68 Fiberglass Tanks Again, watertightness is not a Given –watch that seam !! Success is very dependent on bedding and backfill –many tanks are damaged during backfill –seek manufacturer’s recommendation for ballast –make sure “low water level” in tank will provide sufficient weight to prevent floating

69 Pipe Penetrations in Concrete Tanks

70 Overall Quality of Tanks: Looks are not Everything Cosmetic deficiencies may not affect performance Good-looking tanks may have structural deficiencies

71 Air Voids – Will they Leak?

72 Clean Connection between Halves

73 Will be Difficult to Seal

74 Honeycombing – Form Leak

75 Aggregate without Cement

76 Exposed Reinforcement Wire

77 Problems with Non-Concrete Tanks

78 What Makes a Good Concrete Tank? Reasonably smooth surface –No honeycombing or cracks –No exposed rebar or wire Smooth, well-made joint with mastic –Flexible, watertight pipe seals at all pipe penetrations –Cast-in-place or mechanically-attached riser with tight fitting lid

79 Ultimately, it is Essential to TEST Investigate irregularities in tank of any material thoroughly If unsure, consult with manufacturer or engineer Testing will ensure quality, watertight installations.

80 The Necessity of Watertight Tanks All water that comes in contact with wastewater becomes wastewater and must be treated as such… Watertightness is also defined as preventing water from the external environment from entering the tank

81 Why do we Care? Exfiltration could release untreated sewage deep in the soil Infiltration may occur –Disrupt settling processes in tanks –Overload drainfield or downstream components

82 Possible Points of Leakage Weep holes at the base of the tank Mid-seam or top seam joint Inlet/outlet pipe penetrations Tank top/access riser joint Access riser/lid joint Any damaged, improperly-formed location or area where material is too thin

83 Watertightness Watertight seals –All joints –Pipe penetrations –Riser and lid

84 Testing for Watertightness Hydrostatic (water) testing Vacuum testing

85 Hydrostatic Testing New Tanks Prior to backfilling –Cap pipes –Fill 2" into riser –Soak for 24 hrs –Refill if concrete –Check in 24 hrs –Allowable loss is less than one gallon per 1000 gallon tank Be careful not to the float lid

86 Vacuum Testing Equipment Pipe seal Gage to measure vacuum Plate seal on top of riser or tank Vacuum pump

87 Existing Tank Watertightness Indicators Root intrusion High water table area: –look for infiltration –outflow when there is no inflow –beware of floatation Excavate outside of tank and look for evidence of exfiltration – blackness, odor, etc.

88 Other Tanks Grease traps/interceptors Pre-treatment or trash tanks ATU tanks STEP/STEG tanks Pump tanks Recirculation/process tanks Holding tanks

89 Grease Trap Collects fats, oils, and grease Usually connected to commercial kitchens Provides treatment –Fats and grease settle –Oils float Temperature is a key factor

90 Grease Trap Maintenance No matter how big or well built, maintenance is the KEY for performance Serviced when solids reach 25% Inspection and cleaning of tees and screens Record keeping Pump it ALL!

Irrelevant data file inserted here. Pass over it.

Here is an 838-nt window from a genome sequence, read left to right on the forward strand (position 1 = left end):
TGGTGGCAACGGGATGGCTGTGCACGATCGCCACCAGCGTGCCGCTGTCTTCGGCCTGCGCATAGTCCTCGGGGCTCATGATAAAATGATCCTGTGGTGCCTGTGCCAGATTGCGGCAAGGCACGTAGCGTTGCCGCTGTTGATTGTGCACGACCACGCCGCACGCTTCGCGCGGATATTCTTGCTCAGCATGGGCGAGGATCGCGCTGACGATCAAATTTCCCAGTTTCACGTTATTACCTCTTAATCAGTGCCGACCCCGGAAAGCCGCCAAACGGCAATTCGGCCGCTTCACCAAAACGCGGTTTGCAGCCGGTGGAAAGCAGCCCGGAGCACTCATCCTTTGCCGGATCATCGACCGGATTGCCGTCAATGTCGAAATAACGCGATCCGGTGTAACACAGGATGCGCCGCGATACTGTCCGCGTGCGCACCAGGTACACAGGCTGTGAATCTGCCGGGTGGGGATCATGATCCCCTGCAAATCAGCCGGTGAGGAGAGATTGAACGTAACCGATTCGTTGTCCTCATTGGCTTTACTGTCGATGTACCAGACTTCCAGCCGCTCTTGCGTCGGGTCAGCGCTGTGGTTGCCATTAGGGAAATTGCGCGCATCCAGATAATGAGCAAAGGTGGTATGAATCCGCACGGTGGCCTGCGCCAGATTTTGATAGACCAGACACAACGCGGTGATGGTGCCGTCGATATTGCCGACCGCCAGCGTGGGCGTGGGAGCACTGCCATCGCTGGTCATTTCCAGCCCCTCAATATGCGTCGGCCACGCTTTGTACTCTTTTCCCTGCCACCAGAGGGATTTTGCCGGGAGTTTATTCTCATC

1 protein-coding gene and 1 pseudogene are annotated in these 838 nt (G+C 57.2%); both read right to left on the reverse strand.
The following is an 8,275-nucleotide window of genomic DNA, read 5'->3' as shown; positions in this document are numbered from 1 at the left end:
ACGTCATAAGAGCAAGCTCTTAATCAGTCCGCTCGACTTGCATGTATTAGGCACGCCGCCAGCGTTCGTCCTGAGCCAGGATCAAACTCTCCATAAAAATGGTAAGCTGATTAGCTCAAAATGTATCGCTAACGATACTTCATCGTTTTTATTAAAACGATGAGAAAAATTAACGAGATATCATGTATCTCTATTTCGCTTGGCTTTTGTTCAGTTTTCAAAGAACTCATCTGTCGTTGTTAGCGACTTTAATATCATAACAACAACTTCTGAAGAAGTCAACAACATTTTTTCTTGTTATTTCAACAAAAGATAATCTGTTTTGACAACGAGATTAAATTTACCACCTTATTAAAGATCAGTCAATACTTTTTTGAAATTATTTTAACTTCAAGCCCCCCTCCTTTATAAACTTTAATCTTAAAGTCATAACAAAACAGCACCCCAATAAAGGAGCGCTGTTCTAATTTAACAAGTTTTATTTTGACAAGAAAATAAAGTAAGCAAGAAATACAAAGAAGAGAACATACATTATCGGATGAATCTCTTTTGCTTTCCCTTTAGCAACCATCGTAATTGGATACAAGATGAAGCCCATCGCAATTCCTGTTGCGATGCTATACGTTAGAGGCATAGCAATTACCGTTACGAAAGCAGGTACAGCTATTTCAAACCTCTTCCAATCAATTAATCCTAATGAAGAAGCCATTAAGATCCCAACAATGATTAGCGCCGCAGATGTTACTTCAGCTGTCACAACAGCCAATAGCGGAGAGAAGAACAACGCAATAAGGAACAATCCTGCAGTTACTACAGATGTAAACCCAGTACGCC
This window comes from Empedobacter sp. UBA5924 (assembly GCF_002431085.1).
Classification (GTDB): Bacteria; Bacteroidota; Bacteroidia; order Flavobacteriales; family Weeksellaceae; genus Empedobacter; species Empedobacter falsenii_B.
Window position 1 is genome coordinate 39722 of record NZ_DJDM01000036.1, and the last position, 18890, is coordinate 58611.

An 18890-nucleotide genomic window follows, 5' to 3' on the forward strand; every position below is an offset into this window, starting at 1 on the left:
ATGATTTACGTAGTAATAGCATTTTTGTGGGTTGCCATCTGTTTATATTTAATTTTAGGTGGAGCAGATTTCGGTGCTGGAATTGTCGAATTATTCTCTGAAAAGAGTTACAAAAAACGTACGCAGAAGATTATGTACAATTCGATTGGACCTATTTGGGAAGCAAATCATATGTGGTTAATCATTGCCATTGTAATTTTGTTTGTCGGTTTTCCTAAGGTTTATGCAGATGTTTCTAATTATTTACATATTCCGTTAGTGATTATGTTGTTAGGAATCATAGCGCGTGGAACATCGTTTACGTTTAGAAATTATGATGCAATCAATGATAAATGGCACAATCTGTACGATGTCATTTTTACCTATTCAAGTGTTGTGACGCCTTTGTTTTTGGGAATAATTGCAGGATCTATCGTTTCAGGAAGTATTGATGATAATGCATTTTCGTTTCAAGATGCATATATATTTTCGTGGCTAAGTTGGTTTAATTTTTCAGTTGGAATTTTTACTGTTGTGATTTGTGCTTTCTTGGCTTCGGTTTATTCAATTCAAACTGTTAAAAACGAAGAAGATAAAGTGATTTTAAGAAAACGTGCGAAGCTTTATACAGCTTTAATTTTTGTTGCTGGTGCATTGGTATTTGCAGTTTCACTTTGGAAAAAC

91 Grease Trap Flexibility –Mostly static with limited flexibility –Compartmentalization with piping allowing for diversion Interferences –Chemicals cause emulsification –High temperature prevents separation Sampling location –Profile collected from tank –Effluent sample from outlet baffle

92 Pump Tank A concrete, fiberglass, or polyethylene container that collects and stores septic tank or aerobically treated effluent. Sized to hold the dose volume, minimum storage volume, and alarm volume. Considered a storage component more than a treatment unit.

93 Pump Tank Controls –Timer controlled or demand dosed Flow equalization tank timer controlled only –Sensor or floats used to detect water level –Alarms used for user notification

94 Trash Tank A smaller septic tank –75 – 100% daily flow Designed to deal with big pieces (trash) Some Aerobic Treatment Units (ATU’s) use a trash tank or trash compartment as part of their treatment unit

95 Processing Tank Anaerobic component of a treatment train Aerobically treated effluent is recirculated into the anaerobic tank Used in Nitrogen reduction systems NH 4 +  NO 3 -  N 2 Textile filters are typical units that use processing tanks

96 Tanks Built for ATUs Specifications come from ATU manufacturer

97 Tanks for Package Plants Includes additional unit processes –anaerobic digestion with denitrification –disinfection –sludge recycling Specifications come from the Plant Manufacturer

98 Holding Tanks Function as a collection and storage system Water tightness is imperative Pump when the tank is full Remote telemetry may help with management No treatment

99 Septic and Other Tanks Serve a valuable purpose –separates solids from liquid wastewater holds the solids until pump out –stores effluent between pump cycles makes the pump more efficient –serves to process wastewater BOD removal nitrogen conversion

100 Discussion and Questions?